The Prime Minister’s Chinese trump card has brought on a flurry of activity in the energy sector. Along with convention projects in nuclear and coal sector, a few large scale renewable energy projects are also on the cards, and seem by far the most intriguing prospects. Pursuing clean, renewable energy has far reaching consequences; for the economy, the international community and the environment.

Up till now Pakistan is heavily dependent on fossil fuels. Natural gas (51%), Oil (23%) and Coal (6%) make up the bulk of electricity production. Almost all of the oil is imported and the natural gas reserves are under strain to meet both the energy sector’s and the private consumer’s demand. Hydroelectricity, the only operative clean energy project, supplies 11% of the total production. Further projects are hamstrung by agricultural and drinking water considerations; with provinces antagonistically guarding water supplies. Previous forays into alternative sources of clean energy, wind and solar, have been on a small, experimental and exhibitionist scale. Wind energy is being utilized to power select water pumps and solar energy has brought electricity to numerous remote rural villages. Yet, an attempt to connect large scale projects to the national grid is just being made.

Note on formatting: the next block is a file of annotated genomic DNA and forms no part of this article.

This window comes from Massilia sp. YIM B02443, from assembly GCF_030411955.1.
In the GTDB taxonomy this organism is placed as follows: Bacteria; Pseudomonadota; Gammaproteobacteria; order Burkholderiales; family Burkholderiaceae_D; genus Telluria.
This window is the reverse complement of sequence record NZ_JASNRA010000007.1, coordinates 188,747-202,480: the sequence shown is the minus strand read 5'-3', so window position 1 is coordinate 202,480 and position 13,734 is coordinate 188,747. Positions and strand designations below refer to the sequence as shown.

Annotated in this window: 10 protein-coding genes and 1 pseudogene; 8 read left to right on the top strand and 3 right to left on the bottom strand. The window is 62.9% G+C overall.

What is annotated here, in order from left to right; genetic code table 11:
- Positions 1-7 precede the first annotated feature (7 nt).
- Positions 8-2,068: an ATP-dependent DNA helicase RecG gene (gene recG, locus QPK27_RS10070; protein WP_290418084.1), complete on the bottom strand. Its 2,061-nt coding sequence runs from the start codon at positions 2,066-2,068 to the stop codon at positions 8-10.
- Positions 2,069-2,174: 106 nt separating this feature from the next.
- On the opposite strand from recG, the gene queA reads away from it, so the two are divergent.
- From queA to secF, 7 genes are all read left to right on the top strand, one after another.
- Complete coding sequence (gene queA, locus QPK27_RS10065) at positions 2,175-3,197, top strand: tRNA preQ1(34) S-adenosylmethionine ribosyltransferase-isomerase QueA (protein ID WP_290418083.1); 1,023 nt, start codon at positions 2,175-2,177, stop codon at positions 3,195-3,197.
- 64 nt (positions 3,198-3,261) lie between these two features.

Considering the immense potential of Pakistan in the clean energy sector, it is baffling why attempts weren’t made earlier to tap into this bounty. Large tracts of Pakistan, especially Balochistan, have long sunshine hours and high insolation levels; highly conducive to solar power generation. The Gharo-Kati Bandar wind corridor, a 60 km wide and 120 km long channel, alone has the potential to supply 50,000 MW of energy, twice Pakistan’s total consumption. It is at Gharo city, that the first 50 MW plant is being set up; to be operational in 2016. The recent plan to build a 9000 MW solar plant at the Quaid-e-Azam Solar Park, the world’s largest, despite unsurprisingly coming under fire for violation of PAPRA rules, is a step in the right direction. To unlock the true potential of renewable energy the government must make it an objective to draw majority of the energy from these sources, not to view it is a stop gap to make up for a shortfall amongst other sources. Laws and taxes holding back this development must be scaled back.

By all standards of sustainability, clean energy is the way forward. It frees countries from the crippling dependency on fossil fuels; whose limited supply and selective sources have been the cause of numerous conflicts. Its versatility allows for adaptation to various landscapes, and most importantly, it is the only way to combat the looming apocalypse due to climate change.